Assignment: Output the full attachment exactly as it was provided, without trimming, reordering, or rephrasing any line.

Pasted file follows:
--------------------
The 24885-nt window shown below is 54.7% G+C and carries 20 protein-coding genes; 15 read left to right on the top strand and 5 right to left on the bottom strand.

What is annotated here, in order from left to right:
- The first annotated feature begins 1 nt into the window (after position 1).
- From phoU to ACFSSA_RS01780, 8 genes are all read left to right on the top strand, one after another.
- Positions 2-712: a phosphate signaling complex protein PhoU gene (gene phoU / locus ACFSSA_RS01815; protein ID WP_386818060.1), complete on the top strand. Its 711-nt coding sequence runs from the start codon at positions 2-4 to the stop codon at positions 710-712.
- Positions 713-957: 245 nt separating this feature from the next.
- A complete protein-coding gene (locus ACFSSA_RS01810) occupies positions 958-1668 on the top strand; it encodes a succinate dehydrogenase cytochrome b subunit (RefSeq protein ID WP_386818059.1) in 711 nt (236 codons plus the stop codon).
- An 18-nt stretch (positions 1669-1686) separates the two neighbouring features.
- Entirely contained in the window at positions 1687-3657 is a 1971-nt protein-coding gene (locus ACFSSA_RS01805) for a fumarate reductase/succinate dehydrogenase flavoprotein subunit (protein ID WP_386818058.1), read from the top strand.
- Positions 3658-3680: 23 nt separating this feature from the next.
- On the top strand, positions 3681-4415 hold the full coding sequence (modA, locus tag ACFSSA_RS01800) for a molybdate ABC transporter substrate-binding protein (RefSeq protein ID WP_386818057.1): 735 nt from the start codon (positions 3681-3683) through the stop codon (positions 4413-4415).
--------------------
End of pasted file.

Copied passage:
The 24885-nt window shown below is 54.7% G+C and carries 20 protein-coding genes; 15 read left to right on the top strand and 5 right to left on the bottom strand.

What is annotated here, in order from left to right:
- The first annotated feature begins 1 nt into the window (after position 1).
- From phoU to ACFSSA_RS01780, 8 genes are all read left to right on the top strand, one after another.
- Positions 2-712: a phosphate signaling complex protein PhoU gene (gene phoU / locus ACFSSA_RS01815; protein ID WP_386818060.1), complete on the top strand. Its 711-nt coding sequence runs from the start codon at positions 2-4 to the stop codon at positions 710-712.
- Positions 713-957: 245 nt separating this feature from the next.
- A complete protein-coding gene (locus ACFSSA_RS01810) occupies positions 958-1668 on the top strand; it encodes a succinate dehydrogenase cytochrome b subunit (RefSeq protein ID WP_386818059.1) in 711 nt (236 codons plus the stop codon).
- An 18-nt stretch (positions 1669-1686) separates the two neighbouring features.
- Entirely contained in the window at positions 1687-3657 is a 1971-nt protein-coding gene (locus ACFSSA_RS01805) for a fumarate reductase/succinate dehydrogenase flavoprotein subunit (protein ID WP_386818058.1), read from the top strand.
- Positions 3658-3680: 23 nt separating this feature from the next.
- On the top strand, positions 3681-4415 hold the full coding sequence (modA, locus tag ACFSSA_RS01800) for a molybdate ABC transporter substrate-binding protein (RefSeq protein ID WP_386818057.1): 735 nt from the start codon (positions 3681-3683) through the stop codon (positions 4413-4415).